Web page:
Behind The Leaf: Silver Needles White Tea

white

Dearies we’ve talked about white tea before. This is such a delicate, delicious, beautiful tea. I know we’ve mentioned that there are two main types of white tea, White Peony (Bai Mu Dan) and Silver Needles (Bai Hao Yin Zhen). Silver Needles is the more delicate tea with more fuzzy white buds. I thought it would be fun to focus a little bit more on this tea, since it’s so special.

Silver Needles is grown in the Fujian province of China. It is more costly than other white teas because only the young fuzzy buds are picked. The tea plant used is called Da  Bai, which means ‘large white’. Makes sense, right?

I like to drink Silver Needles in the wintertime, mostly because it’s quite soothing. Everything from the sweet and hay-like aroma to the fuzzy tactile experience of the dry leaves is pure comfort. This tea is comprised only of young, tender fuzzy tea buds. The buds are picked early in the spring, and still have that downy fuzz attached. This is what gives the tea the silvery appearance.

This tea is plucked, then withered and dried. There is a slight oxidation process happening since it’s not steamed immediately like green tea. This is why the leaves are silvery and not a more grassy appearance.

The taste of silver needles is going to be subtle, soothing, smooth and sweet. Notes of honey and slight vegetal notes can also be present. The hay-like aroma of the dry leaves can also be found in the brew.

This is quite a delightful tea that could be enjoyed in the morning or early afternoon. Kat prefers it in the late morning, as she likes a tea that’s a bit bolder first thing. But don’t be fooled by that mellow taste Dearies- there is still a good amount of caffeine in white tea.

To prepare this tea, make sure the water is below boiling. You don’t want to scald the delicate leaves, so using water around 167°F is appropriate. Steeped for about 5 minutes, your cup will be a light golden color, with a beautiful sheen to it if it’s fresh. You can steep this up in a small teapot or a gaiwan.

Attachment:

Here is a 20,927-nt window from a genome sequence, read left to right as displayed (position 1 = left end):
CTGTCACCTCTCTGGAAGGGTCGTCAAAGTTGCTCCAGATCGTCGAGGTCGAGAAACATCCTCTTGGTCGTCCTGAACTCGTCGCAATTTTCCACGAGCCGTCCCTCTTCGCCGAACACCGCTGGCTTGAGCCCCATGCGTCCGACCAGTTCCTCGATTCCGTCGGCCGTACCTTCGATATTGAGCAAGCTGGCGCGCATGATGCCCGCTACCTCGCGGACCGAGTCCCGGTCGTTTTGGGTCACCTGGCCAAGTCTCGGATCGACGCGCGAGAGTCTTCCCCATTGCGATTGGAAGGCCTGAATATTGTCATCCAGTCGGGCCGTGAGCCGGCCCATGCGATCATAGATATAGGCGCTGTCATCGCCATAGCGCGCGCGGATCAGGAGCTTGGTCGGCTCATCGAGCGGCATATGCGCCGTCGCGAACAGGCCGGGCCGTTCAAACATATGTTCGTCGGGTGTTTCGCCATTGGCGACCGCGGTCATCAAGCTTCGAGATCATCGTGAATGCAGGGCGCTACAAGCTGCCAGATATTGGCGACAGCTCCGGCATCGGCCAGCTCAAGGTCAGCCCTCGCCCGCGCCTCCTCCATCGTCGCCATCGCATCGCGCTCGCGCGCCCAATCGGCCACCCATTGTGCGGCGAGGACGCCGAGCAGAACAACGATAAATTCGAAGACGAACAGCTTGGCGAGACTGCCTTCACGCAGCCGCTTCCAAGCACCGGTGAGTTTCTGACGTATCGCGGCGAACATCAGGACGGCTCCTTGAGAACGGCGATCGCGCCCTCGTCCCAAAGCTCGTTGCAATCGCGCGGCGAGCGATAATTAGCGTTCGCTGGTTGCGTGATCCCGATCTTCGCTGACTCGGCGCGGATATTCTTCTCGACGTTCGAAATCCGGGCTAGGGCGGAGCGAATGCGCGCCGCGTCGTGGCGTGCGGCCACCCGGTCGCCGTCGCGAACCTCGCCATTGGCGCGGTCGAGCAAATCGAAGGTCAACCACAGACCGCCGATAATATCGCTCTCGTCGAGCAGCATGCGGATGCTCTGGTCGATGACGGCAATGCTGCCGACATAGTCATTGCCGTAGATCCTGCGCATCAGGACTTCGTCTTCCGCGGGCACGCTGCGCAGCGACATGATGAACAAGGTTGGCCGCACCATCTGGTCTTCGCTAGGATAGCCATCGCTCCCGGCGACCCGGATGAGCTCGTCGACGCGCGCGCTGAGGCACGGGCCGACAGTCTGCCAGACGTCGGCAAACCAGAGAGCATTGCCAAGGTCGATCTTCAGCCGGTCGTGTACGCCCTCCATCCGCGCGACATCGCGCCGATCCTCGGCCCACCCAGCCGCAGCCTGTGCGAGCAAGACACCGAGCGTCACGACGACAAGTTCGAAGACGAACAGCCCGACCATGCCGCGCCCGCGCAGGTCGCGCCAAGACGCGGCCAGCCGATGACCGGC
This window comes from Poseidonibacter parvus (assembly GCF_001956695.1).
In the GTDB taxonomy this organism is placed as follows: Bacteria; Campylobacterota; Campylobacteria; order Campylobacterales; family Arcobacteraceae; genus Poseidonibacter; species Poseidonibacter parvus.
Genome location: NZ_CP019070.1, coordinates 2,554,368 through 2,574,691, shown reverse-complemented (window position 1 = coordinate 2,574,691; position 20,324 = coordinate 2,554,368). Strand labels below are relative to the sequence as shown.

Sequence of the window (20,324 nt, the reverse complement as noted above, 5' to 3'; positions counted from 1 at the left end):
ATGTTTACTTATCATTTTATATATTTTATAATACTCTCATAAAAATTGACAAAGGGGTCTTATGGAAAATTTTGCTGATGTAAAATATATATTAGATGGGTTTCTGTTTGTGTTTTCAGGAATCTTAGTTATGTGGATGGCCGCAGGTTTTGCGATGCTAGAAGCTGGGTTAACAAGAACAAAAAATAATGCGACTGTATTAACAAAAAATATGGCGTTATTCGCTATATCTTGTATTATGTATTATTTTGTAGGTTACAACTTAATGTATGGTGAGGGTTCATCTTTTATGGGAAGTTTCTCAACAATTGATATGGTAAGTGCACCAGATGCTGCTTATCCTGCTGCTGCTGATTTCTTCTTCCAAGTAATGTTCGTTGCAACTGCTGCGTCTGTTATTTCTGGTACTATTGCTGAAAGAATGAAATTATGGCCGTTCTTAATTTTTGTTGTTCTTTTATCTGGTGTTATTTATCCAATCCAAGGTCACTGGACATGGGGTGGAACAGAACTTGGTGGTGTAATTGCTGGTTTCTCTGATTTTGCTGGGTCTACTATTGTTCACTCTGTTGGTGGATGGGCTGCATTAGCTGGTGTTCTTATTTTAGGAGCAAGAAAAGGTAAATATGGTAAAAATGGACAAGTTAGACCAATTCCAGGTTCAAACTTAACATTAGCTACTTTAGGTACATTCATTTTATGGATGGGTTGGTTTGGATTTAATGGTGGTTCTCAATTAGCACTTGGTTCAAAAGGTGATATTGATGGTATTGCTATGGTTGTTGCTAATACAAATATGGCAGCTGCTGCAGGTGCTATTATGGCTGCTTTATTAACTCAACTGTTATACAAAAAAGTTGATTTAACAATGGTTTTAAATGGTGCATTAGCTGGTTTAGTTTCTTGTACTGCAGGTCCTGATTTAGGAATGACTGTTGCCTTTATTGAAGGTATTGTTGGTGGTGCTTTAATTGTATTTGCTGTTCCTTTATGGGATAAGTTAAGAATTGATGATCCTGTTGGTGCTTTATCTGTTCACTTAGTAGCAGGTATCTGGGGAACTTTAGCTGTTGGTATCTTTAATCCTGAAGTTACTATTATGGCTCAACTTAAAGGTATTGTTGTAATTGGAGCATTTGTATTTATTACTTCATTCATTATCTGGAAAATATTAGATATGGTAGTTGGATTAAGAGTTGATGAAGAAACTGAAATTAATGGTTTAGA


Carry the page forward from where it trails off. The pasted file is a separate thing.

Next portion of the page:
Dearies, I hope you’ve enjoyed learning more about Bai Hao Yin Zhen! Please feel free to ask me if you have any questions.

Advertisements

Tippy’s Tea of the Month: Longjing

 longjing1

Dearies I know we’ve talked about Green Teas quite a bit, but there is one in particular that is a Chinese staple with an interesting story, Longjing. This tea’s name translates to ‘dragon well’, and is grown only in China’s Zhejiang province. Why is this well-loved tea called Dragon Well? It all goes back to the legend! There are actually a few different versions of the legend, but in my favorite version, a Taoist monk discovered a dragon hiding in an old well. The season had been in drought, and once the villagers learned of the Monk’s discovery they prayed to this dragon to bring the rain and fill the well to capacity. After the prayers, it started to rain! This water flowed from the well and nourished the surrounding tea is grown.

 The tea itself has a flat needle-like shape with a lovely jade green color. This tea is pan-fired which gives it a nutty taste (it often reminds me of chestnuts) with a fresh vegetal aroma. It also has a cooked veggie flavor which we often associate with green beans. The tea is nutty, vegetal and sweet.

longjing2

 The quality of longjing depends on when it was harvested. The earlier in the spring, the more expensive the tea will be. For the highest quality, one leaf and one bud is picked. These young leaves and buds create a very gentle, fresh and tender flavor for the tea.

The highest grade leaves are pan fried in small batches in a wok. They  needed to be heated as soon as possible to prevent oxidation. The pan-firing technique creates the lovely nutty flavor you taste in the tea. The leaves are pressed to the sides of the wok to make sure they are properly dried. This also creates the flat needle-like shape of the finished leaves. If your tea leaves have an even color to them, you know they were dried very well, to make sure the heat was even for the whole batch. Lower grades of longjing are also pan heated but usually in large revolving drums. The teas that are machine roasted are still quite delicious and more affordable.